I’m the proud owner of a Doodle dog (Labradoodle) named Oliver. And I can remember reading about the importance of a dematting comb very early on.
I mean, it was one of the top-suggested tools on many of the puppy supply lists I came across. I never thought I’d need it because I was going to be the most diligent dog brushing owner out there.
But I bought the Safari mat removing comb on Amazon, and put it in the cabinet, ‘just in case’. Well, it found its way out of the cabinet recently and did exactly what I needed it to do.
- Dematting Comb: Easily removes stubborn mats and tangles with serrated stainless steel blades
- Versatile Application: Perfect for dogs with coarse or long, matted coats
- Versatile Application: This is a dog comb for long haired dogs and medium haired dogs alike
- Ergonomic Handle: This 8" long and 2.625" wide handle is designed for comfortable gripping
It cut through the mats easily
Oliver actually got mats in his ears. He likes the sprinkler a lot and when wet mixes with dirt, it’s a recipe for mats.
The comb itself has a smooth bottom edge which makes it easy and safe to slide along their skin to get under the mat. The top edge is sharp and serrated — that’s what you want to you can cut through the mats easily. It basically splits the mats apart, making it easy for you to comb them out.
It’s well made and fits nicely in your hand
Depending on the mats you’re facing, you could be holding this thing for a while. I really like that it has a comfortable grip and a place for your thumb to rest.
Here are some other details about it
- Durable — as I mentioned, the blades are serrated and made from stainless steel. So this comb should last you a long time.
- Reversible Blades — this didn’t apply to me, but the blades are reversible making it work for both lefties and righties.
- Trusted Brand — Safari is a big-name brand when it comes to grooming tools. So they know what they’re doing and know how to create stuff that’s going to last and work how it should.
- Comes with a Safety Cover — It might sound minor, but having the safety sleeve is really nice. It protects you from cuts and also helps keep the blades sharp. Nice touch.
This Safari dematter is used by tons of other Doodle owners, too.
I saw one owner, with an Australian Labradoodle, talking about how the “comb is pretty amazing, simply put.” They really liked it for its sturdy feel and slim teeth which made it easier to get through their pups thicker coat.
At the time I’m writing this, this thing has almost 2,400 reviews and stands at a 4.6 star rating on Amazon. And a large majority of the people reviewing it have Labradoodles and Goldendoodles.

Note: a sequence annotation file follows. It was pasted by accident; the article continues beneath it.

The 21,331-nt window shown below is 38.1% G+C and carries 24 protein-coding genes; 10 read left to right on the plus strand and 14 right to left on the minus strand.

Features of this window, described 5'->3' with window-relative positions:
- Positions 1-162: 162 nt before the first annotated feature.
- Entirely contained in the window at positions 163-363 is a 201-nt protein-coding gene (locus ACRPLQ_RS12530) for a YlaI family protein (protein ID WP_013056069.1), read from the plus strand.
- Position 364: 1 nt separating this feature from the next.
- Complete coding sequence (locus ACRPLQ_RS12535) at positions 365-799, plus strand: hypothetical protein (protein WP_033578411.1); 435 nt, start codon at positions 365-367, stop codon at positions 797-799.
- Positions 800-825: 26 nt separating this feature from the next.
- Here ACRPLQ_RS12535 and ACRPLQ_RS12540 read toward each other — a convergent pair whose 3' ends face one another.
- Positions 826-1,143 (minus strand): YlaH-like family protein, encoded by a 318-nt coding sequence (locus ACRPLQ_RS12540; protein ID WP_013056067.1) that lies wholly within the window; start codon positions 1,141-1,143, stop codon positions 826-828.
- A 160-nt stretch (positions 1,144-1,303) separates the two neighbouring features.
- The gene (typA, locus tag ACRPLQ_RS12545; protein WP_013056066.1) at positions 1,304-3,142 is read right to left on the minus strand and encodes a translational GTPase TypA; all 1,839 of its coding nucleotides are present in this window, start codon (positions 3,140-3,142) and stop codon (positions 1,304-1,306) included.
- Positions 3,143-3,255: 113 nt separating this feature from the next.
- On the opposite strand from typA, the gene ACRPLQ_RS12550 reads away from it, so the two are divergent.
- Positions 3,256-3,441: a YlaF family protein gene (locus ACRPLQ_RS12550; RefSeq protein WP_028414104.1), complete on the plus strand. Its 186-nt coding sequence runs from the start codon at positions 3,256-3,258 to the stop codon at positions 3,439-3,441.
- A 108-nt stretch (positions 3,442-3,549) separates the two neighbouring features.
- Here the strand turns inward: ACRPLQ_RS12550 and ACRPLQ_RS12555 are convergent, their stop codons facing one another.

Read the Amazon reviews for yourself. You’ll see what I mean.
And the funny thing is, a lot of people talk about how they found this comb in the first place…they were told about it from a fellow dog owner with the same breed as them. That’s honestly how I find most of the tools I use with Oliver.
It’s sad because so many people don’t even know something like this exists and are actually cutting the mats out of their Doodle with kitchen scissors or something.
One of the reviews I read on Amazon was from a lady with a 10-month-old Goldendoodle who was getting mats from licking. That’s exactly what she was doing. Cutting the mats out…carefully, so she didn’t leave him with huge bald-patches.
She said she can’t believe she’d lived without it and will be recommending it to other Goldendoodle owners!
Why getting mats out it so important
Mats are dense tangles in a pup’s coat that are usually caused by a lack of brushing or incorrect brushing technique. It’s really common for Labradoodles, Goldendoodles, and other Doodle breeds to get mats.
You might not have known this, but Mats can actually cause quite a bit of discomfort and even pain to your pup. And because they are usually close to the skin, they hold in moisture. Severe matting, if not addressed properly, can cause bad irritation to their skin and even open up, causing an infection.
Where do mats usually occur?
Matting can theoretically happen anywhere on their coat. But here are the areas you should check most:
- Behind the ears
- Around the neck (from the collar)
I’ve seen some really extreme cases of matting that are downright disgusting! When it gets to that point, a groomer usually steps in and has to shave the dog’s entire coat off.
How can you prevent mats in the future?
Hands-down, the easiest way to keep your dog mat-free is to brush them regularly (2-3 times a week). I like to use a comb like this one to check their fur for tangles.
The nice thing about the comb is that it can easily get down to their skin.
That’s one of the biggest problems actually. People ONLY use a brush and think they’re doing a great job. But they’re only brushing the top layer of the dog’s coat…while mats are forming underneath.
Comb them first to make sure they don’t have any tangles, then brush them out with the slicker brush to finish things off.
Here’s a quick recap
- Get yourself this dematting comb from Amazon. Whether you’re just trying to get your ducks in a row and be prepared OR you have a dog with mats you’re trying to get out.
- Keep up with regular brushing to avoid mats from occurring.
- I highly recommend adding this comb to your grooming arsenal. It’s great for making sure your pup stays tangle-free.
Last update on 2021-04-16 at 21:40 / Affiliate links / Images from Amazon Product Advertising API